Tighter lending expected to shave 0.44 percentage point off U.S. GDP in 2023, organization says
By Andrew Duehren
and Yuka Hayashi
Updated April 11, 2023 2:49 pm ET
WASHINGTON—Tighter bank lending prompted by the recent failure of two midsize American banks will slow U.S. economic growth this year, the International Monetary Fund estimated, warning that rising interest rates pose a threat to the global financial system.
U.S. banks’ lending capacity will decline by 1% this year due to the fall in the value of many bank stocks as investors reassess the health of midsize banks, the IMF said in a report on global financial stability released Tuesday. That reduction in lending is expected to shave 0.44 percentage point off U.S. gross domestic product in 2023, the multilateral financial organization said.
“Because regional and smaller banks in the United States account for more than one-third of total bank lending, a retrenchment from credit provision could have a material impact on economic growth and financial stability,” the IMF said.
In a separate report released Tuesday, the IMF forecasts the U.S. economy, the world’s largest, to expand 1.6% this year, down from 2.1% in 2022. The organization projected that the global economy will grow 2.8% this year, a slowdown from 3.4% last year, as nations continue recovering from slumps caused by the pandemic and the war in Ukraine.
Global growth is helped by China, the IMF said, which is reopening after its long pandemic lockdowns. But inflation in China eased for the second straight month in March, a cautionary signal on the strength of the nation’s recovery.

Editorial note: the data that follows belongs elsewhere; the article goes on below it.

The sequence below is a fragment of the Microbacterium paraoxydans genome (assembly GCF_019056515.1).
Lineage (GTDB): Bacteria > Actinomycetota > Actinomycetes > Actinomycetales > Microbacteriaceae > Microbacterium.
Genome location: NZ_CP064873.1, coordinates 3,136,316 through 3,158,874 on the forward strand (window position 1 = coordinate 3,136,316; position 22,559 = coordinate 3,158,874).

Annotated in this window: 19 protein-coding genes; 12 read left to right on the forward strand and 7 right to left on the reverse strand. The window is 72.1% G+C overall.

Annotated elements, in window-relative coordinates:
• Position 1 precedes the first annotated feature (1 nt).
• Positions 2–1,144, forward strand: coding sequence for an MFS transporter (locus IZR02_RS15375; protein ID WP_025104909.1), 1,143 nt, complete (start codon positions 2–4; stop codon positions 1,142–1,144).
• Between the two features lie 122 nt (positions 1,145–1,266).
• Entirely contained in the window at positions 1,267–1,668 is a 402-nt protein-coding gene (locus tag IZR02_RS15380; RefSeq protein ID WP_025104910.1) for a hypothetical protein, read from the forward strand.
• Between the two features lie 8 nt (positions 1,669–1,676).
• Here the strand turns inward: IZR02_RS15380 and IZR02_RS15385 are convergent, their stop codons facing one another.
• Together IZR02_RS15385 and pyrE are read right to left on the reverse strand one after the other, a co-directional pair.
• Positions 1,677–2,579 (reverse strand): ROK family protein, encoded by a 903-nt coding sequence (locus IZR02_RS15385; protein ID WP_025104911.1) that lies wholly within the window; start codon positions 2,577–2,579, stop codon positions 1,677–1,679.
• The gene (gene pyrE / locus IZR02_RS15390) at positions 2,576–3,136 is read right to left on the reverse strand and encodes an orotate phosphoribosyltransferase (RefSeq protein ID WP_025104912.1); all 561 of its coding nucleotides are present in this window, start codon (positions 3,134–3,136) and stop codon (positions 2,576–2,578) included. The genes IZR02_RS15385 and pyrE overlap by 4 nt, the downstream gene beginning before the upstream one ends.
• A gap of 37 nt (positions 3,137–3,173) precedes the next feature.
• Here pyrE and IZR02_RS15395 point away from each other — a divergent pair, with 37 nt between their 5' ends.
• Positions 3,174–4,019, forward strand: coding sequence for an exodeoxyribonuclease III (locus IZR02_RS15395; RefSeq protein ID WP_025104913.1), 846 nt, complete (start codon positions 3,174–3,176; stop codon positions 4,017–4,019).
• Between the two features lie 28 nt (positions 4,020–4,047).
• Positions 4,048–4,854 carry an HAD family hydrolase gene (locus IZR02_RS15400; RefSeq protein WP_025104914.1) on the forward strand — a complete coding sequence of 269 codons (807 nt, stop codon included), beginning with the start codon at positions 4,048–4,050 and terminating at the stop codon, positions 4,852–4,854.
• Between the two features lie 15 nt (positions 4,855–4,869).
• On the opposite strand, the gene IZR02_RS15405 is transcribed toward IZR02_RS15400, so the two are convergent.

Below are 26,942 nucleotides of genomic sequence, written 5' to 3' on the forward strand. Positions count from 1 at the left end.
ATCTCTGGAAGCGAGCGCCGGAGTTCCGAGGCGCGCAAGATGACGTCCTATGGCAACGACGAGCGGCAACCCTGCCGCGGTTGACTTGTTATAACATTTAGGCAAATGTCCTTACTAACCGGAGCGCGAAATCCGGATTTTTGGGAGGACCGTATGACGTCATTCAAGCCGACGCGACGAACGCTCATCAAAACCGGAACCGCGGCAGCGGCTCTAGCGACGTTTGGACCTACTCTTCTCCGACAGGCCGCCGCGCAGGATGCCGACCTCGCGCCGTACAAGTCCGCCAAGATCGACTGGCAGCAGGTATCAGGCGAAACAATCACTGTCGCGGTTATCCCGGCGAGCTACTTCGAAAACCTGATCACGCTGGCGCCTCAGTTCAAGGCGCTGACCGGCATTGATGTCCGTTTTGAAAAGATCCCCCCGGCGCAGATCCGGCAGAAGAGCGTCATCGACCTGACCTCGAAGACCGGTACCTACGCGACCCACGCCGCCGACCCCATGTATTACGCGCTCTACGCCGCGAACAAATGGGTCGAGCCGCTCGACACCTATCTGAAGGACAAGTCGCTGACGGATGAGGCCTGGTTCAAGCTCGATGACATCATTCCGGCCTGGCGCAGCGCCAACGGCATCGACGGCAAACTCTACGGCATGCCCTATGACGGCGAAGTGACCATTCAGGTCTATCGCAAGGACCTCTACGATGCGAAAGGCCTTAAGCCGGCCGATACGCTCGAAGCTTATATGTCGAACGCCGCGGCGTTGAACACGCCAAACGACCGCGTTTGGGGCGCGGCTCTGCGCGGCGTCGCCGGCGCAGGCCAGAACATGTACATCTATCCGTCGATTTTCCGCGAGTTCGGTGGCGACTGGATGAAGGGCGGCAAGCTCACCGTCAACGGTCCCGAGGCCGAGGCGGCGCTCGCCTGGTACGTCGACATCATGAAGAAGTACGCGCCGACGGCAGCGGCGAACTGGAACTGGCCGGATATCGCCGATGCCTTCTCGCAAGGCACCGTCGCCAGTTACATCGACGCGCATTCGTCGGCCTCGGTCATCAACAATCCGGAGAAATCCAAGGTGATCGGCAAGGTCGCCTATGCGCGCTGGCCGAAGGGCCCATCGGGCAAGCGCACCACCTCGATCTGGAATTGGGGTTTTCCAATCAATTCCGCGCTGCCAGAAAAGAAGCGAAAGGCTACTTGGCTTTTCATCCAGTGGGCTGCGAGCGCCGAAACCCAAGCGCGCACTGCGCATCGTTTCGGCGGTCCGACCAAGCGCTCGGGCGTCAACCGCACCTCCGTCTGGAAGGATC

Risks to the global economy include the volatile banking sector, high inflation and climbing interest rates, the IMF said.
Silicon Valley Bank failed in March as depositors pulled their money out amid large unrealized losses in its long-term investments in Treasurys and mortgage-backed securities. Those assets, purchased when interest rates were very low, lost value as the U.S. Federal Reserve rapidly raised interest rates over the past year to fight high inflation.
U.S. regulators closed New York-based Signature Bank after worries of bank runs spread to other banks. Later in the month, Swiss authorities stemmed a dangerous decline in confidence in the global banking system with the forced acquisition of Credit Suisse Group AG by its longtime rival UBS Group AG.
The collapses prompted fears among some depositors about the health of small and midsize banks. The 25 biggest U.S. banks gained $120 billion in deposits in the days after SVB collapsed, according to Fed data. All the U.S. banks below that level lost $108 billion over the same period. It was the largest weekly decline in smaller banks’ deposits in dollar terms on record.
The deposit swings could have repercussions for communities served by smaller banks if lending declines as a result. Banks also might have to start paying higher interest rates to depositors and may be inclined to stockpile cash in case of future runs, which could lead to a credit crunch in many places.
Some economists have said the U.S. economy could take a hit or enter a recession this year, triggered by reduced lending from smaller banks.
Treasury Secretary Janet Yellen said Tuesday that the U.S. economy remained robust after the banking turmoil.
“I’ve not really seen evidence at this stage suggesting a contraction in credit, although that is a possibility. I believe our banking system remains strong and resilient,” she said. “So I’m not anticipating a downturn in the economy, although, of course that remains a risk.”